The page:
When entering a VR experience, some users might feel different degrees of nausea in what has been dubbed “cybersickness”, a case of motion sickness involving digital screens rather than actual physical movement. That is particularly prevalent in VR, because even when your body is static, VR tricks your brain to think that you are moving.

These changes in perception, nausea and feelings of disorientation can often also be related to the interpupillary distance (IPD)settings. Disappointed but not surprised, studies show that cybersickness affects women more prominently, caused by inproper fittings of IPD.

“Interpupillary distance (IPD) non-fit was found to be the primary driver of gender differences in cybersickness, with motion sickness susceptibility identified as a secondary driver. Females whose IPD could not be properly fit to the VR headset and had a high motion sickness history suffered the most cybersickness and did not fully recover within 1 h post exposure. (…) Taken together, the results suggest that gender differences in cybersickness may be largely contingent on whether or not the VR display can be fit to the IPD of the user; with a substantially greater proportion of females unable to achieve a good fit. VR displays may need to be redesigned to have a wider IPD adjustable range in order to reduce cybersickness rates, especially among females.”

That’s right, women get sicker because VR headsets are not designed to properly fit their IPD. Let that sink in, thinking about the future of the workplace in VR…

Also, researchers have found that “Vestibular afferents provide a frame of reference (linear and angular head acceleration) within which spatial information from other senses is interpreted” and that there is “evidence that symptoms of depersonalization/derealization associated with vestibular dysfunction are a consequence of a sensory mismatch between disordered vestibular input and other sensory signals of orientation”. This is not only relevant to the moment of being immersed in VR, but for the aftermath, once the headset is out.

While in VR, our body is challenged to enter a different representation of our own self, an “embodiment” that might differ in morphology, size, gender, and even species. Embodiment can literally place you not just to walk in other people’s shoes, but to actually be on another living being’s skin. (imagine how this can transform our empathy for animals).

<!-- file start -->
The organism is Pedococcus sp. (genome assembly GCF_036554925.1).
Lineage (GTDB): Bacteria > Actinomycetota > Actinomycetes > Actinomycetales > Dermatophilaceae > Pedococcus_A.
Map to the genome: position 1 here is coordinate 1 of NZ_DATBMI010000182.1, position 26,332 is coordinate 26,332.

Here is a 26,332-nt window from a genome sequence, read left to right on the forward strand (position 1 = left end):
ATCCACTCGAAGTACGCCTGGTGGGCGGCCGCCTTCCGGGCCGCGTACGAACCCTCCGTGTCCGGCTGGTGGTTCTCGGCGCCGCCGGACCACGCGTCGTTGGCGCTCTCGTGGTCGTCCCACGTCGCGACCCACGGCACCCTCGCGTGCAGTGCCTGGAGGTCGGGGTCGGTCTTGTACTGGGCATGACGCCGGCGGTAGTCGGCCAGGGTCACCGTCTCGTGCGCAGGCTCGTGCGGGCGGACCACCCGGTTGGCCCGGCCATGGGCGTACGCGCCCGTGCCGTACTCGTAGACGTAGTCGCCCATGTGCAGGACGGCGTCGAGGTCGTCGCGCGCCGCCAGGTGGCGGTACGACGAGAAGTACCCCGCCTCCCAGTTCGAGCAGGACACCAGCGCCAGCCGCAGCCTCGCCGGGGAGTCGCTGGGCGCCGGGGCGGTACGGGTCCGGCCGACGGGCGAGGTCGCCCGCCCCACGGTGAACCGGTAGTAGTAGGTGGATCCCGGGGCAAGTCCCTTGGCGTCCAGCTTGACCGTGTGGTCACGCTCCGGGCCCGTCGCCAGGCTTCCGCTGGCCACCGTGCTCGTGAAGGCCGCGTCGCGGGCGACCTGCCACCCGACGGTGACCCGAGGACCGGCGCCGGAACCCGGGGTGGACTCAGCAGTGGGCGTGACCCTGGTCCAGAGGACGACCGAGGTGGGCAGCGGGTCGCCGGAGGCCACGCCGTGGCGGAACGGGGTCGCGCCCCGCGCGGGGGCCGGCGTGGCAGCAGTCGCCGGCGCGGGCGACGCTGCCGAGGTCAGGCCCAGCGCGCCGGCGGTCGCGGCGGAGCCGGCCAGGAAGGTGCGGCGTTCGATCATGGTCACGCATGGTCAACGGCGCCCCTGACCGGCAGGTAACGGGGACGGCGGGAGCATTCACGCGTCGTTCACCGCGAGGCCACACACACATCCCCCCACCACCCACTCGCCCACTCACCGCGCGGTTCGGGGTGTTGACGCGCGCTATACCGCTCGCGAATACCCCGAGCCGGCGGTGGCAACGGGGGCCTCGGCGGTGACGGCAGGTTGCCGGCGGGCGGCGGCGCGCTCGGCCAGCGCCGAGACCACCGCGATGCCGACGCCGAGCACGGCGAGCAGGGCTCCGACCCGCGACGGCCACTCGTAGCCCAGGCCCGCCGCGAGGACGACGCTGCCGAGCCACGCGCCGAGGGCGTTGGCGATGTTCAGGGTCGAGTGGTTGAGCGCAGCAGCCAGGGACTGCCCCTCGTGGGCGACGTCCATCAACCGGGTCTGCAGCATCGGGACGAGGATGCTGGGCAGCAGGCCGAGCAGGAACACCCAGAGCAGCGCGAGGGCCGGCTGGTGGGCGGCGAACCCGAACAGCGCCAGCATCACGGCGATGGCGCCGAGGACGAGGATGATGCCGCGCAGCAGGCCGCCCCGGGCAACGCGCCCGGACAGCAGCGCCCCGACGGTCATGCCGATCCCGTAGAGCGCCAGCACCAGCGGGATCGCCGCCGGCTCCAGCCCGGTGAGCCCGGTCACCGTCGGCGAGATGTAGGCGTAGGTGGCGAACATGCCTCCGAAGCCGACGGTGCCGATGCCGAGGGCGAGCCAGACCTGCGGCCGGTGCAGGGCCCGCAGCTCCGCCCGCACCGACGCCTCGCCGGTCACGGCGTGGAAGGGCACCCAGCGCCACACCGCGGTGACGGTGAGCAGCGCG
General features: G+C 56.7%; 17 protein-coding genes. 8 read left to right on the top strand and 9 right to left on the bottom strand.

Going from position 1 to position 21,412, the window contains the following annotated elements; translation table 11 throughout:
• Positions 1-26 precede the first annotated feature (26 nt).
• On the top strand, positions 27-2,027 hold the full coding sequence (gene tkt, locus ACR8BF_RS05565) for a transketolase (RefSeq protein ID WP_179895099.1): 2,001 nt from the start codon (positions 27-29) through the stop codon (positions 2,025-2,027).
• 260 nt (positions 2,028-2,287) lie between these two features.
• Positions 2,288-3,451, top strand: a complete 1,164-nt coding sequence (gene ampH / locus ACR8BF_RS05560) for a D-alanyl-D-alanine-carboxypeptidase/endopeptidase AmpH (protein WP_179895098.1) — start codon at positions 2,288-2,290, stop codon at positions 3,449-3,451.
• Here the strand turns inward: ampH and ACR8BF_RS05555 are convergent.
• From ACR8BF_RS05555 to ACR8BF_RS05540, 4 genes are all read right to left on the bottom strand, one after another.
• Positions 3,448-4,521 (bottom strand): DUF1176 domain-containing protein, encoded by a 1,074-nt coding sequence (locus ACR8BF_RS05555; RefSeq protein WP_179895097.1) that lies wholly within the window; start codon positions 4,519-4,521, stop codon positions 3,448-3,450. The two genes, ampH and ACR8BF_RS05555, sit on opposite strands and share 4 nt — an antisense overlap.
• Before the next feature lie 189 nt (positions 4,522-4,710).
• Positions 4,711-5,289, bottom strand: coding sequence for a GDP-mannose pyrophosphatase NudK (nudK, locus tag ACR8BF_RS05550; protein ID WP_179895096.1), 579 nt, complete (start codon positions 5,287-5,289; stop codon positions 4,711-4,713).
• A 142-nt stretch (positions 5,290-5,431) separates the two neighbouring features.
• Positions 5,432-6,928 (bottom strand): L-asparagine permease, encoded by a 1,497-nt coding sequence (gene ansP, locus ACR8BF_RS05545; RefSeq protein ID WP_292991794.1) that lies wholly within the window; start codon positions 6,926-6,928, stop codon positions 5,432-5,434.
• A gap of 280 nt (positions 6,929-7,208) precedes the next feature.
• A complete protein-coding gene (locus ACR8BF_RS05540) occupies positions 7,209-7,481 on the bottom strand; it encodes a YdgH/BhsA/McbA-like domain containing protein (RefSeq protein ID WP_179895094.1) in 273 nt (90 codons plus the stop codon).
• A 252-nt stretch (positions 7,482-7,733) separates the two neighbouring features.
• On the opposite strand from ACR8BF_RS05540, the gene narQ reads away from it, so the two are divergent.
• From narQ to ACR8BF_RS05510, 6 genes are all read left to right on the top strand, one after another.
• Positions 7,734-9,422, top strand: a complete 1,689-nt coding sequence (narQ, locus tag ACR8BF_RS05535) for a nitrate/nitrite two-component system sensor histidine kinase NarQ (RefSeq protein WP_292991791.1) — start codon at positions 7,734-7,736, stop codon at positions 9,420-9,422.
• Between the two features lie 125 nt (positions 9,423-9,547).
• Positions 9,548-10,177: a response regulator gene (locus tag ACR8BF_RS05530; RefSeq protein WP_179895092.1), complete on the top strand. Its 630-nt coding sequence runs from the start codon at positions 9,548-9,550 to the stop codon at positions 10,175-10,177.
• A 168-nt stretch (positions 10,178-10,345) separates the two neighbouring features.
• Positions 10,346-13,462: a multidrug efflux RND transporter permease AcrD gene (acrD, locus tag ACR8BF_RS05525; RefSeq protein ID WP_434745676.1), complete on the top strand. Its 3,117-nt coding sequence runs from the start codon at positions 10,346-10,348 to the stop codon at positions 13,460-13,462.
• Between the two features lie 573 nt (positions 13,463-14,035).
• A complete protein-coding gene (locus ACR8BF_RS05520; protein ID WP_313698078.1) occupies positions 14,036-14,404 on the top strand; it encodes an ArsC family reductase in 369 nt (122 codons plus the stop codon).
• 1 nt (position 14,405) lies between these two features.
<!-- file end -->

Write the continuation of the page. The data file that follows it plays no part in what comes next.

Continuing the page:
Konstantina Kilteni and Raphaela Groten tell us that“One of the central questions in cognitive science is how we experience ourselves inside a body that interacts continuously with the environment. We experience our self as being inside a body and more specifically a body that feels ‘‘ours,’’ which moves according to our intentions, obeying our will. In everyday life, these sensations are normally coupled together, perceived as emerging from only one body, the biological one, giving coherence to our self and our body representation.” They define the “sense of Embodiment” as encompassing three subcomponents: the sense of self-location, the sense of agency, and the sense of body ownership.

When exiting from VR, there are lingering sensations of disorientation, detachment, atemporality, depersonalization, or an an eerie sensation of loss, what Tobias van Schneider calls “post VR sadness”.

Studies have linked an “increase in dissociative experience (depersonalization and derealization), including a lessened sense of presence in objective reality as the result of exposure to VR”.

There is a correlation between the level of immersion and presence, that has lead to conclusions that “Virtual Reality induces dissociation, and lowers the sense of presence in objective reality”. “…The feeling of immersion, whether physical or psychological in nature, allows the user to either feel or believe that he or she has left the real world and is now interacting with a virtual environment. (…) In fact, a higher degree of immersion or presence in a virtual environment would naturally imply a greater level of detachment from external reality…”